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Creating a world in less than seven days

From: Blender 2.48 Essential Training

Video: Creating a world in less than seven days

Setting up the background for your CG world or your scene is pretty complicated, and there are a few settings that we need to go over and talk about when we talking about setting up a world. First, there is an entire sub- context over here under Shading. If you press F5 you get the Shading context, and then down here with the little World icon over on the right is the World button. So when you click that, you get a whole set of panels that allow you to setup the world. So I'm going to go ahead and put these away. Let's walk through them. First of all, you have a control for obviously naming the world.

Creating a world in less than seven days

Setting up the background for your CG world or your scene is pretty complicated, and there are a few settings that we need to go over and talk about when we talking about setting up a world. First, there is an entire sub- context over here under Shading. If you press F5 you get the Shading context, and then down here with the little World icon over on the right is the World button. So when you click that, you get a whole set of panels that allow you to setup the world. So I'm going to go ahead and put these away. Let's walk through them. First of all, you have a control for obviously naming the world.

So you can have different kinds of worlds within the same blend file. This particular world has three colors that are setup. One is the horizon color. The next is the zenith color or the color that if you go outside and you look straight up, that's the color that you would see as you stare out into space. Then the third color is the color of the ambient light that is in your scene. So this is kind of a yellow color, reflecting a nice yellow, warm, sunny day. This scene has setup to be sort of at the beach color, nice little pastel colors with a beautiful clear day.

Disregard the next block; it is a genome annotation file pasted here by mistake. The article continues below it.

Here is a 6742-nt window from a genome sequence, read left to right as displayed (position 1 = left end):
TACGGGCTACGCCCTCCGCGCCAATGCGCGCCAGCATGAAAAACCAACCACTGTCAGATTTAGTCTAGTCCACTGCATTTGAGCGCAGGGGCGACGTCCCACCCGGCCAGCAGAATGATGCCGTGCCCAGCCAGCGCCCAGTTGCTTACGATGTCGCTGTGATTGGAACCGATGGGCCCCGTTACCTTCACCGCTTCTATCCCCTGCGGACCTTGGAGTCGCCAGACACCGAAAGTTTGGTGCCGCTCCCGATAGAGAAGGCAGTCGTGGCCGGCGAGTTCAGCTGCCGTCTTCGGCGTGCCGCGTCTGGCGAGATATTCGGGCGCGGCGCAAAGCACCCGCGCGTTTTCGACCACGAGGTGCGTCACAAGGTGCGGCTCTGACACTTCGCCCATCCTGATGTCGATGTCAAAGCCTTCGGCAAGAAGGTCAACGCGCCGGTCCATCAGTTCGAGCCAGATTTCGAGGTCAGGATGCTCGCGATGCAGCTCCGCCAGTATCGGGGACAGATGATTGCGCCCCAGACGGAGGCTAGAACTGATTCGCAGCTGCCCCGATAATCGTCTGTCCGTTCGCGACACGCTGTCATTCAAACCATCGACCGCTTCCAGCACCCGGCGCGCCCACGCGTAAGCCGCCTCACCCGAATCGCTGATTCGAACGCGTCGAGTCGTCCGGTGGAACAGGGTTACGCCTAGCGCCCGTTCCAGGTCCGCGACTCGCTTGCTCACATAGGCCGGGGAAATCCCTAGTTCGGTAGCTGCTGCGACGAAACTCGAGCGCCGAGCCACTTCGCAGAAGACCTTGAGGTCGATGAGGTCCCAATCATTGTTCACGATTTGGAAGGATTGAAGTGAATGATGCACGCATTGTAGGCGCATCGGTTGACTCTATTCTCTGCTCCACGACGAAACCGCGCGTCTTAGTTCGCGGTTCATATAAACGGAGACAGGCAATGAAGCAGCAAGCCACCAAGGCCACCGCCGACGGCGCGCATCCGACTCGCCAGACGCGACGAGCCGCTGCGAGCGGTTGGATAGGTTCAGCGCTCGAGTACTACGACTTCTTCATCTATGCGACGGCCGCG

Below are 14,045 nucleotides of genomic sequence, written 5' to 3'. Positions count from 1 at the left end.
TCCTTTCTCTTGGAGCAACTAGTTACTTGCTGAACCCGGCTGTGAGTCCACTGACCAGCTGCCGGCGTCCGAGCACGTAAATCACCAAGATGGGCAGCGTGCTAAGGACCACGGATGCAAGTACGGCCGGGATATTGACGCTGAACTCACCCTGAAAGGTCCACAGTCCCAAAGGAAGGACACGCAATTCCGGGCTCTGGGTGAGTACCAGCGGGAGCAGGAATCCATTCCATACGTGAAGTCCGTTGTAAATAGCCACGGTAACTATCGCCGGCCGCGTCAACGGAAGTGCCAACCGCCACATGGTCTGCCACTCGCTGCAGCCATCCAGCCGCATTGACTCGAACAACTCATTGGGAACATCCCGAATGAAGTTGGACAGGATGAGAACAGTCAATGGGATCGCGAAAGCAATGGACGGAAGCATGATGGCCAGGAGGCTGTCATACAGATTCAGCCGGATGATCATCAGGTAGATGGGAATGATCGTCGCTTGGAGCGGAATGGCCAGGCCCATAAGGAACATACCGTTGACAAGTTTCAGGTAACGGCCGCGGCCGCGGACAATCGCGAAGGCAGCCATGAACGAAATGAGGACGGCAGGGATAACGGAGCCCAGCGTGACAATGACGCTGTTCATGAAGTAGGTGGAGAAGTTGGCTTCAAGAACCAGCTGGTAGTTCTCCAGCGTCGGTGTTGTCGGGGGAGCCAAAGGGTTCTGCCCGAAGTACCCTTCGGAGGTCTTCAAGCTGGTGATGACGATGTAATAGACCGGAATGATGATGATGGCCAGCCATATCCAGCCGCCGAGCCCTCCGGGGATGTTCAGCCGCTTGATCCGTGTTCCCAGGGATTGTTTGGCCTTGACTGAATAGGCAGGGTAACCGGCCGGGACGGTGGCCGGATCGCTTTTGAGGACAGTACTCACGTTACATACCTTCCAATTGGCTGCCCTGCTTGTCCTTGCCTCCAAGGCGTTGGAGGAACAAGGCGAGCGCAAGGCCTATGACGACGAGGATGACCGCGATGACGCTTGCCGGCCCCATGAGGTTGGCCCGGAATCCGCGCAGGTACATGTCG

The ambient light color affects all of the other objects in the scene as we saw in the Ambient Occlusion and lighting video. And these Exposure and Range settings help you adjust the amount of light and how it affects the overall tone of the image. So up here in this Preview panel we see the combination using a blend of the horizon and zenith. If we take blend off, then we get just the horizon color as a flat background color. And if we press F12 now, here we just have that flat black color.

If we Blend it, now we blend from the bottom of the image to the top color, and I'm going to go ahead and set this top color a little darker or let's say a little darker blue just so you can see a little more. Now however that's from the bottom of the image, which assumes that the bottom of the camera is looking out at the horizon. If the camera is looking straight out at the horizon, then we want to use the Real option, which sets the middle of the image to be the horizon color and then above to be the zenith color and then also down below to be the zenith color.

Paper extenuates the shading by providing an absolute gradient from top to bottom no matter what the camera is looking at. So those are your three options that can be used in combination to define where and how you want your background colors to merge. The next panel is the Mist and the Stars. The Mist, if you enable Mist, now as objects recede often to the distance, they will actually fade out to the horizon color. This is used to simulate a kind of effect that goes in the real world as things fade out often to the distance just, because there is mist and moisture in the air.